7. CIS has the authority to grant visas for less than the requested three-year period but must provide its reasoning behind any denials, in whole or in part.”
Lubna Kably (Times Of India) explores the ignoble treatment of Indian professionals in and by the US following Pres. Trumps visit to India
Via Lubna Kably, TOI Opinions
“Su Chhe (What’s up) President Donald Trump? Given your rhetoric that India is hitting USA very hard, it looks like you are not in a good mood. Perhaps, our crowds will cheer you up.
Quoted by the Times of India on DC District Court’s Decision to overturn USCIS’s H-1B Specialty Occupation denial in RELX, Inc. v. Baran
I was quoted in a Times of India article on U.S. District Court for the District of Columbia’s decision to overturn USCIS’s denial (on Specialty Occupation grounds) in RELX, Inc. d/b/a/ LexisNexis USA, and Subhasree Chatterjee v. Baran et al. A recent blog entry I wrote on about case may be found here.
Relx, Inc. and Chatterjee v. Baran, 8/5/19 – DC District Court Judge Granted Summary Judgment to the Plaintiffs and Denied Government’s Motion to Dismiss in H-1B Denial
Recently, Judges at the U.S. District Court for the District of Columbia issued starkly contrasting decisions in two separate H-1B lawsuits. Both Sagarwala v. Cissna and RELX, Inc. d/b/a/ LexisNexis USA, and Subhasree Chatterjee v. Baran et al and arose from H-1B petitions that had been denied by the USCIS on “Specialty Occupation” grounds. Both also appear to have also been filed using the subcategories within the miscellaneous SOC Occupational Classification of 15-1199.00 – Computer Occupations, All Other — a somewhat troublesome classification to establish as a Specialty Occupation, primarily because the USCIS’s Undisputed Holy Book of Professional Occupations, the US Department of Labor’s Occupational Outlook Handbook (“OOH”), does not maintain a detailed description of this classification’s educational requirements.
Ashwin Sharma quoted in the Times of India’s Article on S.386 & the New Grassley Amendment, Implications on the Fairness For High Skilled Immigrants Act
“Over the last decade, various bills to remove this per country cap, have failed to become law. S. 386 has been rescued from the fate of its predecessors through appeasement, specifically, by agreeing to amendments that would allow further restrictions on merit-based non-immigrant visas, particularly with regards to the H-1B programme. However, it is interesting to note that many of these so-called ‘new’ restrictions already exist in one form or another,” Florida based immigration attorney, Ashwin Sharma, told TOI.
For instance, even currently, H-1B sponsoring employers have to certify + that they are not favouring immigrant workers over American workers. They have to indicate how they calculated the prevailing wages they are offering to H-1B workers (but these records are to be made available only on specific request of the concerned authorities), explained Sharma.”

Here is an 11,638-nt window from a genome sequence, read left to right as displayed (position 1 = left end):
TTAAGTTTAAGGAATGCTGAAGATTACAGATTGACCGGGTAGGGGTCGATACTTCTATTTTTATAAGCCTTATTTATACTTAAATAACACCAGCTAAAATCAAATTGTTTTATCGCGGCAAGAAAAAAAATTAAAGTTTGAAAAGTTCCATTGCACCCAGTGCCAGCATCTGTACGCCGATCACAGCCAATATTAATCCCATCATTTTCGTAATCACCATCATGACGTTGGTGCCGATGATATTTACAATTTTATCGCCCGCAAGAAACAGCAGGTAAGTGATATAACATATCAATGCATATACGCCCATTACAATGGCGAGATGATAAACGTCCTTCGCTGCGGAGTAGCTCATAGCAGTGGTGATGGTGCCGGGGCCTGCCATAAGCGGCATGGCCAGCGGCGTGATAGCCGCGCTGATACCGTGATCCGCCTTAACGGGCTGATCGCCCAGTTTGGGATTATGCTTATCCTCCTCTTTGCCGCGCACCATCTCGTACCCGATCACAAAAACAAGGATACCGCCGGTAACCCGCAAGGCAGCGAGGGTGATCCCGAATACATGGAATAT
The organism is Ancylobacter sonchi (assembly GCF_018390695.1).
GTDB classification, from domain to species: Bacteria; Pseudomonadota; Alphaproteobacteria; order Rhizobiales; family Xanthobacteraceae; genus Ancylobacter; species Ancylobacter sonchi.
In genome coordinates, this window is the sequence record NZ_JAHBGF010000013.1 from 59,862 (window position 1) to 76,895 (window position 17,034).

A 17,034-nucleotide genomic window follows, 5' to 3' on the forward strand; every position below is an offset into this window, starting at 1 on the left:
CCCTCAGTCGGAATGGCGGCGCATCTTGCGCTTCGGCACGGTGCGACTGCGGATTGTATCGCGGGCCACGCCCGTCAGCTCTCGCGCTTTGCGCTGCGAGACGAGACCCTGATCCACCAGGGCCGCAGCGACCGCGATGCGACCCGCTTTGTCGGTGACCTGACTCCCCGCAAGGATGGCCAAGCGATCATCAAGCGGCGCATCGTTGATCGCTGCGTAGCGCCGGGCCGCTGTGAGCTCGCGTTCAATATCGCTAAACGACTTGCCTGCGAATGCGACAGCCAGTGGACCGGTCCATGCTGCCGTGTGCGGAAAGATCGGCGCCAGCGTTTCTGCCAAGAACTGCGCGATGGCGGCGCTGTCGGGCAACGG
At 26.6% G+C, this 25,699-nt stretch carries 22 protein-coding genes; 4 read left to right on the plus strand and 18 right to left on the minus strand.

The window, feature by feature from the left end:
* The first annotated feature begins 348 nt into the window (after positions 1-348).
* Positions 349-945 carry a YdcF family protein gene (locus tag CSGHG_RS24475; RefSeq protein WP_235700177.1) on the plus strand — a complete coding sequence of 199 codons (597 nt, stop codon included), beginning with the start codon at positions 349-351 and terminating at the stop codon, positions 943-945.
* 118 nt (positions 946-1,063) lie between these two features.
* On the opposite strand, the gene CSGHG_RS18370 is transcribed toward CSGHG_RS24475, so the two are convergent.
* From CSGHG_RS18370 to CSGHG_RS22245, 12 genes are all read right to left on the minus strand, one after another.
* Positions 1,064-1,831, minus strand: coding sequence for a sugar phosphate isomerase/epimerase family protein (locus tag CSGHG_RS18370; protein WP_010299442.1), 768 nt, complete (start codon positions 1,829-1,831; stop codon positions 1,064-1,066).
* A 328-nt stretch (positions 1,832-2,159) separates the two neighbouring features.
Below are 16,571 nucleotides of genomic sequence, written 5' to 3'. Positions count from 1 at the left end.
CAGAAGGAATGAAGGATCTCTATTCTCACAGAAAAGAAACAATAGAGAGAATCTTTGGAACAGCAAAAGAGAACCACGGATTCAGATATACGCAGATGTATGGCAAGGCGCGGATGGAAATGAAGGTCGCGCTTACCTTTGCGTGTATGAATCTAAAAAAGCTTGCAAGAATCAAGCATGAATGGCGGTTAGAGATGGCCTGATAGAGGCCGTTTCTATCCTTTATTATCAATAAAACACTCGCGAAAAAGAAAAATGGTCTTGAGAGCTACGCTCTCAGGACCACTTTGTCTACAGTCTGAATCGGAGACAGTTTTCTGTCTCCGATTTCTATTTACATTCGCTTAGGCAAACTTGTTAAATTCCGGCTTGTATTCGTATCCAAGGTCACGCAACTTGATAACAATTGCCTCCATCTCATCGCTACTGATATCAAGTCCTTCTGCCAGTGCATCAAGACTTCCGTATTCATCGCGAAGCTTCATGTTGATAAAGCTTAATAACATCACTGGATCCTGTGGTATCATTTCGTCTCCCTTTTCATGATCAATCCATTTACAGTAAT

USCIS Resumes Premium Processing for All H-1B Petitions – Could Earn Approx. $330,000,000 in PP Fees This Year
U.S. Citizenship and Immigration Services (USCIS) announced that it will resume premium processing for all H-1B petitions beginning today, Tuesday, March 12, 2019. This is welcome news for many petitioners and beneficiaries who have been subjected to significant delays in processing, and certainly, great news for USCIS itself. There is no doubt that Premium Processing fees, increased to $1,410.00 per petition last year, are an important source of revenue for USCIS, given that is “funded primarily by immigration and naturalization benefit fees charged to applicants and petitioners.”
Premium Processing fees are technically optional, but frequently paid to increase the speed of adjudication from several months to potentially as little as two (2) to four (4) weeks. This program was suspended and unavailable for many H-1B categories over the last 6-12 months during which time such professionals and their employers nervously witnessed (or were impacted by) adjudication delays of approximately 4-12+ months, as well as USCIS’s frequent internal changes to its adjudication criteria which allowed it to issue bizzare numbers of queries and denials of H-1B petitions in 2018.
On March 1, 2019, USCIS held a teleconference to discuss revised Form I-539 and new Form I-539A. USCIS provided the following updates during the engagement, among others:
- An official copy of the revised Form I-539 and new form I-539A will be published on the USCIS website on March 8, 2019.
- New rollout period:
- USCIS will continue accepting Form I-539 with an edition date of 12/23/16 until March 21, 2019, as long as it is received by USCIS by that date.
- USCIS will reject any Form I-539 with an edition date of 12/23/16 that is received by USCIS after March 21, 2019.
- Starting on March 22, 2019, USCIS will only accept the revised Form I-539 with an edition date of 02/04/19.
This information is currently posted on the I-539 page of the USCIS website.
Breaking News: Bloomberg’s Laura Francis Confirms Significant Increase in H-1B Denial Rates for IT Professionals
I was interviewed by Ms. Francis for this story re: the implications of the latest data from USCIS demonstrating a significant increase in H-1B denials for the IT Consulting Industry. It is hoped that public scrutiny will bring a quick halt to the illegal denials of otherwise eligible H-1Bs petitions, which disproportionately target and affect Indian Nationals.